Canada’s leading climate solutions institute has new leadership — and a refreshed appreciation for how the power of narratives and collaborative science can coalesce to drive change.
Canada’s leading climate solutions institute has new leadership —and a refreshed appreciation for how the power of narratives and collaborative science can coalesce to drive change. BC’s Pacific Institute for Climate Solutions, hosted and led by the University of Victoria in collaboration with UBC, SFU and UNBC, has named climate researcher and filmmaker Ian Mauro as its new executive director.
The story of Mauro’s journey from a landlocked Manitoba childhood to the leadership of an environmental organization on an island in the Pacific Ocean can be told as an adventure in three episodes.
In the first, he is a nine-year-old boy on a fishing trip with his grandparents out of Port Hardy, BC, marvelling at the power of the ocean while the boat rolls in swells off northern Vancouver Island.
In the second, he is a teenager celebrating his high school graduation by cycling from Victoria, BC to San Francisco. While pedalling through the old-growth forests, Mauro decides to study environmental science.
In the third, he is an adult in the Canadian Arctic. Having earned his PhD, Mauro has been teaching on a university travel-study course in the Inuit community of Pangnirtung on Baffin Island.
“I was up there with Inuit elders, hunters and leaders, watching climate change take place first-hand,” recalls Mauro. “It was in the early 2000s and the acceleration of climate change in the Arctic was very, very visible.”
The first trip “opened my eyes to the power and importance of the environment,” he says, and the second taught him about the human relationship with nature. The third, however, underscored the urgency of battling climate change, which became the focus of his research, creativity and career.
Now, Mauro will continue that work at PICS, with a view to the province, across Canada and globally. His position at PICS starts on Nov. 1, following in the steps of Sybil Seitzinger, who has led the institute for the last seven years.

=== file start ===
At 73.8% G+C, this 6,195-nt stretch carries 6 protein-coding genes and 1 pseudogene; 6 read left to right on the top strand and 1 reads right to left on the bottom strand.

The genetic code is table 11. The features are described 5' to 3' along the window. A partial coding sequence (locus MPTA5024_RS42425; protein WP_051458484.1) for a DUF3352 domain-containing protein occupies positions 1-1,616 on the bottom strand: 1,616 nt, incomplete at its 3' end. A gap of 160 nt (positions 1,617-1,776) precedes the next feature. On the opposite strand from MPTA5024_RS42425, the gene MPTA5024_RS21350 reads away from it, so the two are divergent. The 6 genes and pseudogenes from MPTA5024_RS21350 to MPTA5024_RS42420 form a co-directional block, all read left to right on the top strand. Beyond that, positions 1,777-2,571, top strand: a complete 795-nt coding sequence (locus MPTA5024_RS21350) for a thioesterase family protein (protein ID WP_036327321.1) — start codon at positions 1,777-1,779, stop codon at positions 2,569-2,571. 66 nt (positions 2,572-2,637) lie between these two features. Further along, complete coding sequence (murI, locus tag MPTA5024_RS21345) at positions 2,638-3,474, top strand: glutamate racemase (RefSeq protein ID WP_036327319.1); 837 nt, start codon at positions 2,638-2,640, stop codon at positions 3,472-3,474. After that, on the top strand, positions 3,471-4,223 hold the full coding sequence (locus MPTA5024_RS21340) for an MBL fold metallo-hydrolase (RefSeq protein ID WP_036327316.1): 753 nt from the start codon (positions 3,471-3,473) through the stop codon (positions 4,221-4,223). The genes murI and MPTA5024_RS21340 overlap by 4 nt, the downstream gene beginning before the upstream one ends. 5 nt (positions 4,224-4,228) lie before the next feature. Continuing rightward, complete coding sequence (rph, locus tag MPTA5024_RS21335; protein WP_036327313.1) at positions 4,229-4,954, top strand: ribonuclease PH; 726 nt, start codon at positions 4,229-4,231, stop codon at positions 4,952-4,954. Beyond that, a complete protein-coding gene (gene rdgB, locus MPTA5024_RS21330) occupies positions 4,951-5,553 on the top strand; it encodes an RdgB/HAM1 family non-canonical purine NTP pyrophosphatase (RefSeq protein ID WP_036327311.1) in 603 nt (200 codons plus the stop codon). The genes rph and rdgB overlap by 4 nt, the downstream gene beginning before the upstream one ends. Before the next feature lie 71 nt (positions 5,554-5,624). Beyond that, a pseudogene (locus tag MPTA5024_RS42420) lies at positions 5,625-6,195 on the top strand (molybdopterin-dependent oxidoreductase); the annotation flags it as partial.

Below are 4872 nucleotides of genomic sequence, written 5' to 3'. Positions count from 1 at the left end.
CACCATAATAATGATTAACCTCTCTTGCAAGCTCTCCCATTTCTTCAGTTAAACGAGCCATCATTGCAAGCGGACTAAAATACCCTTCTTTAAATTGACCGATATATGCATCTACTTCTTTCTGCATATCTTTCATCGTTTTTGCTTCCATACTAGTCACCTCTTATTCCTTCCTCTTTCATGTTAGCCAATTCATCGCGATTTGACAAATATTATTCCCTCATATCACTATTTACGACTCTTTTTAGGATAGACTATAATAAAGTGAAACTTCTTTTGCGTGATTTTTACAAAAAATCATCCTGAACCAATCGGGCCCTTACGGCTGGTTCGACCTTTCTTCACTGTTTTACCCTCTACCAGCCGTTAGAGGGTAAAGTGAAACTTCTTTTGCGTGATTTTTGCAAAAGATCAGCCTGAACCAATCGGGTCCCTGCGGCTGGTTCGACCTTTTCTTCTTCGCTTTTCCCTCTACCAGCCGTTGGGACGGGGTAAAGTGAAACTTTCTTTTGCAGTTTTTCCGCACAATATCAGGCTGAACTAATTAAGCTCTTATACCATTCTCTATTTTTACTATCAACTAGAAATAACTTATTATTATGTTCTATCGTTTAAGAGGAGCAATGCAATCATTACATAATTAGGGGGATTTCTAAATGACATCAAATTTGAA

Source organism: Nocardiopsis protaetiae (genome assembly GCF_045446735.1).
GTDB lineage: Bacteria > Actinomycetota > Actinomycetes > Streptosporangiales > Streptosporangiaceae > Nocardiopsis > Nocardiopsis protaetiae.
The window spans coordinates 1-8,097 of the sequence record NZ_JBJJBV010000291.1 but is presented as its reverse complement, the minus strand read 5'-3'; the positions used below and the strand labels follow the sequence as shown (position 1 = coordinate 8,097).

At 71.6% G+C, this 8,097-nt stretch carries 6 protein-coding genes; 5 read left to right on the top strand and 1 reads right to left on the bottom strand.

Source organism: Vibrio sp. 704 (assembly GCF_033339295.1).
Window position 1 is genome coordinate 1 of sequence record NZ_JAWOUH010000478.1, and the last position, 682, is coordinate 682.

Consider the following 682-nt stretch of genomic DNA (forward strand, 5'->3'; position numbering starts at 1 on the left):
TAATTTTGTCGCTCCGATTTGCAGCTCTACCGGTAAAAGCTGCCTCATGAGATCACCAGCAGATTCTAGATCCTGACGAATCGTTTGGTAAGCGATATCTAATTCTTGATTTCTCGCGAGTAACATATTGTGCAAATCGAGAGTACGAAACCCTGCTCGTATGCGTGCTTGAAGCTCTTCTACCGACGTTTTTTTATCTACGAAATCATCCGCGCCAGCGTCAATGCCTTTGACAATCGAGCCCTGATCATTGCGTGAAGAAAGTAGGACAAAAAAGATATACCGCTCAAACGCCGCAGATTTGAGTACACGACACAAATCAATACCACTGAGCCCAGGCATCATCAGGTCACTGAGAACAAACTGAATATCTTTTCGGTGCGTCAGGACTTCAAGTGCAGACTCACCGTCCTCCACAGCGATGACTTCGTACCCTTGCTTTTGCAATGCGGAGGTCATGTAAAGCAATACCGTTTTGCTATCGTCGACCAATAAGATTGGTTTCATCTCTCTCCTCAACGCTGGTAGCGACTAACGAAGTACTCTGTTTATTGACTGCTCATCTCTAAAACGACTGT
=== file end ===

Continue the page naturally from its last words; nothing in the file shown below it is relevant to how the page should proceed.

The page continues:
Beyond Mauro’s role at PICS, he will also join the University of Victoria as a professor of environmental studies, where he also served as a postdoctoral fellow near the beginning of his career.
Mauro brings considerable expertise to PICS and UVic as a researcher, as well as experience as co-founder and executive director of the Prairie Climate Centre at the University of Winnipeg. He also plans to continue his work as a filmmaker and multimedia creator, bringing his climate communications and knowledge mobilization skills to support PICS-funded projects. Mauro’s research explores climate science, society and sustainability, and the vital role of local and Indigenous knowledges.
Mauro has written, produced and directed dozens of films and media projects, including Qapirangajuq: Inuit Knowledge and Climate Changefilmed entirely in Inuktitut—which he co-directed with acclaimed Inuk filmmaker Zacharias Kunuk. He also directed Beyond Climate with David Suzuki, and led the development of the Climate Atlas of Canada.
Storytelling and communication play an essential role in the fight against climate change, Mauro says. Early in his scientific career, he explains, “I realized that science alone wasn’t going to solve the problems, and the importance of communication was paramount.
“We’re often telling ourselves a really dire narrative,” he adds, “and if we box ourselves into a sense that it is not possible to achieve climate goals or critical windows of time have completely escaped us and it’s not worth trying anymore, that’s what we’ll end up with.”
The story he wants to tell about PICS can be found in its name and in its partnerships, not only with member universities but, also, with collaborators around the world.
“PICS is already a leader at co-producing knowledge with diverse partners, and helping to shape the next phase of this work is an honour,” says Mauro.
“We need to be driving that solution narrative,” he says. “And it’s not just a narrative switch, it’s narrative followed by concrete action. It shows people that investments in climate solutions are the only way to get us out of this mess.”
Mauro’s focus dovetails neatly with UVic’s support and work to advance the United Nations Sustainable Development Goals (SDGs). The university recently placed second in the world among universities for climate action as ranked against the SDGs by the Times Higher Education Impact Rankings.
Mauro says he appreciates the big-picture view of climate solutions at PICS and UVic.
“British Columbia is a real leader in climate research and it’s humbling to contribute to this knowledge ecosystem and associated climate action,” he says. “There is a huge opportunity in BC to address these existential issues and demonstrate to the world how we solve these challenges.
“We are in the game of changing the world—we have to be.”